Google and Unity amp up connected game development
Connected gaming lets players connect with each other and, perhaps, a game’s creators via a range of interactive media. The device might be a mobile phone, a PC, or a virtual reality headset, to name a few. The makers are pooling creative juices and technologies from open source and elsewhere to multiply players’ gaming pleasure.
The domain is bustling with developers and artists of all stripes these days, according to Suhail Dutta (pictured), vice president of cloud services at Unity Technologies Inc. “For anyone starting out, I think there’s a lot that an individual creator can accomplish,” he said. “But given the world we’re in, we have these extremely rich communities that are helping each other.”
Unity’s platform fosters a community of gaming enthusiasts who ply cutting-edge technologies and methods to create novel gaming experiences. Its claim to fame is the popular licensed game engine Unity. It is collaborating with open-source developers and vendors like Google Cloud Platform to enable what Dutta calls “democratized development.”
Dutta spoke with John Furrier (@furrier), host of theCUBE, SiliconANGLE Media’s mobile livestreaming studio, during the Google Cloud Next event in San Francisco. They discussed the evolving genre of connected gaming and Unity’s work with Google. (* Disclosure below.)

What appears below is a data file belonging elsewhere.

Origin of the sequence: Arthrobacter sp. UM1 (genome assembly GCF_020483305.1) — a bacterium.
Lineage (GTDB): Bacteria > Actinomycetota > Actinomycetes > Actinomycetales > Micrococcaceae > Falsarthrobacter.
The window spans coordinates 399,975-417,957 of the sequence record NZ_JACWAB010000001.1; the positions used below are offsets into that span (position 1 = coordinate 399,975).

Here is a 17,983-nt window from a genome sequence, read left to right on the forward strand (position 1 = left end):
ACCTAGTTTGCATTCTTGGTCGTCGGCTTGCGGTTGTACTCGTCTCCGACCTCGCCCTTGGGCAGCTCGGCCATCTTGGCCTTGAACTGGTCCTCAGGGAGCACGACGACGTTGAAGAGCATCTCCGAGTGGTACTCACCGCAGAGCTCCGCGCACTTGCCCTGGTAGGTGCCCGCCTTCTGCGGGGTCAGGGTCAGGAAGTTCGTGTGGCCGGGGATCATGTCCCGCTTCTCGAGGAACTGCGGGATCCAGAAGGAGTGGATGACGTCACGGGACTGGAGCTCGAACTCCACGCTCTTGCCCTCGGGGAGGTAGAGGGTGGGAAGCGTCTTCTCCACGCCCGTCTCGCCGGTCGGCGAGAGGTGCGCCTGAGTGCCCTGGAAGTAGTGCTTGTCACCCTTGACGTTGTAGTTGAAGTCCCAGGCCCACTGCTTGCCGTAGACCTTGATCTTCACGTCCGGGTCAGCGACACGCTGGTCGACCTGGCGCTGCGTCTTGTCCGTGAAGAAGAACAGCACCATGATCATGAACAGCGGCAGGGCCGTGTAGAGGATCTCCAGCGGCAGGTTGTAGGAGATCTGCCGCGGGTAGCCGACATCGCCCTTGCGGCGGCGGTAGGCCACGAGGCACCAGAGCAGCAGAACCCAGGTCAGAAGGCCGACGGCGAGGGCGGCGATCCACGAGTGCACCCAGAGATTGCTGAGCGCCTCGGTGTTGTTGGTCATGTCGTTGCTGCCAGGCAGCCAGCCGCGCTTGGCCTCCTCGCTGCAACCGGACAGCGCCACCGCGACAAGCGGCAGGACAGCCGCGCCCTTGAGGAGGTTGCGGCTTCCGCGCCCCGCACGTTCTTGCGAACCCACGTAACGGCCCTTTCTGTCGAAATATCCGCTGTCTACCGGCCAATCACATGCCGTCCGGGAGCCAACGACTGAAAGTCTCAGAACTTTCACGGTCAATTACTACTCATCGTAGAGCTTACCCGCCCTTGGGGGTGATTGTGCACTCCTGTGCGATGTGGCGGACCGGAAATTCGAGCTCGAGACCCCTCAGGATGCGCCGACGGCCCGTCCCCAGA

Mario Bros ditch plumbing
Democratized development means keeping the plumbing in the basement, not on the desks of creatives with no interest or skill in dealing with it. “If you take a small studio, or even a large studio for that matter, that got into business to create their game, they don’t want to spend all of their time learning how to make an engine or set up a bunch of infrastructure,” Dutta said.
Unity has partnered with Google Cloud to raise the level of technological abstractions in its gaming technology. The idea is to hide the infrastructure to allow developers to focus on fun, creative parts that get players addicted.
Unity is collaborating with Google LLC on an open-source project called Open Match that will go live before the end of summer. Its purpose is to quickly match players in connected games, Dutta explained.
Watch the complete video interview below, and be sure to check out more of SiliconANGLE’s and theCUBE’s coverage of the Google Cloud Next event. (* Disclosure: Google Cloud sponsored this segment of theCUBE. Neither Google nor other sponsors have editorial control over content on theCUBE or SiliconANGLE.)
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